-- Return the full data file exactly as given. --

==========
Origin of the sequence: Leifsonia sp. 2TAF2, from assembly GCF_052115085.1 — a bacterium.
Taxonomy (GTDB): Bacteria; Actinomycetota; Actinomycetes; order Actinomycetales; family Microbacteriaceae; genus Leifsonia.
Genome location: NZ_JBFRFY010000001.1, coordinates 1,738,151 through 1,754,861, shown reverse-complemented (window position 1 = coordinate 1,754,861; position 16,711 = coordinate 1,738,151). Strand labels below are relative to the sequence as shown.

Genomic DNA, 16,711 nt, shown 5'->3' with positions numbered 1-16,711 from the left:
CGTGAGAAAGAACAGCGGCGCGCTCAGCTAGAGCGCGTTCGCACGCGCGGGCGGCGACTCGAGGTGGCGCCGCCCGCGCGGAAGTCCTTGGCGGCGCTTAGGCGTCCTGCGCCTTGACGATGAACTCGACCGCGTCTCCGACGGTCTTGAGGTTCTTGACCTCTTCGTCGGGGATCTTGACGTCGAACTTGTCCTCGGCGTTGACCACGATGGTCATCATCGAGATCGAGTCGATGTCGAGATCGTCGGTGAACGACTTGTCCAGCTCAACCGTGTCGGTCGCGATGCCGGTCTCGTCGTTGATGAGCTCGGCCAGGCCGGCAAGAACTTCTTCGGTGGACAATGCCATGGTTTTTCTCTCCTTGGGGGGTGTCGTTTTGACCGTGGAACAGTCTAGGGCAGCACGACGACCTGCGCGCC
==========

Origin of the sequence: Leifsonia sp. 2TAF2, from assembly GCF_052115085.1 — a bacterium.
Taxonomy (GTDB): Bacteria; Actinomycetota; Actinomycetes; order Actinomycetales; family Microbacteriaceae; genus Leifsonia.
Genome location: NZ_JBFRFY010000001.1, coordinates 1,738,151 through 1,754,861, shown reverse-complemented (window position 1 = coordinate 1,754,861; position 16,711 = coordinate 1,738,151). Strand labels below are relative to the sequence as shown.

Genomic DNA, 16,711 nt, shown 5'->3' with positions numbered 1-16,711 from the left:
CGTGAGAAAGAACAGCGGCGCGCTCAGCTAGAGCGCGTTCGCACGCGCGGGCGGCGACTCGAGGTGGCGCCGCCCGCGCGGAAGTCCTTGGCGGCGCTTAGGCGTCCTGCGCCTTGACGATGAACTCGACCGCGTCTCCGACGGTCTTGAGGTTCTTGACCTCTTCGTCGGGGATCTTGACGTCGAACTTGTCCTCGGCGTTGACCACGATGGTCATCATCGAGATCGAGTCGATGTCGAGATCGTCGGTGAACGACTTGTCCAGCTCAACCGTGTCGGTCGCGATGCCGGTCTCGTCGTTGATGAGCTCGGCCAGGCCGGCAAGAACTTCTTCGGTGGACAATGCCATGGTTTTTCTCTCCTTGGGGGGTGTCGTTTTGACCGTGGAACAGTCTAGGGCAGCACGACGACCTGCGCGCC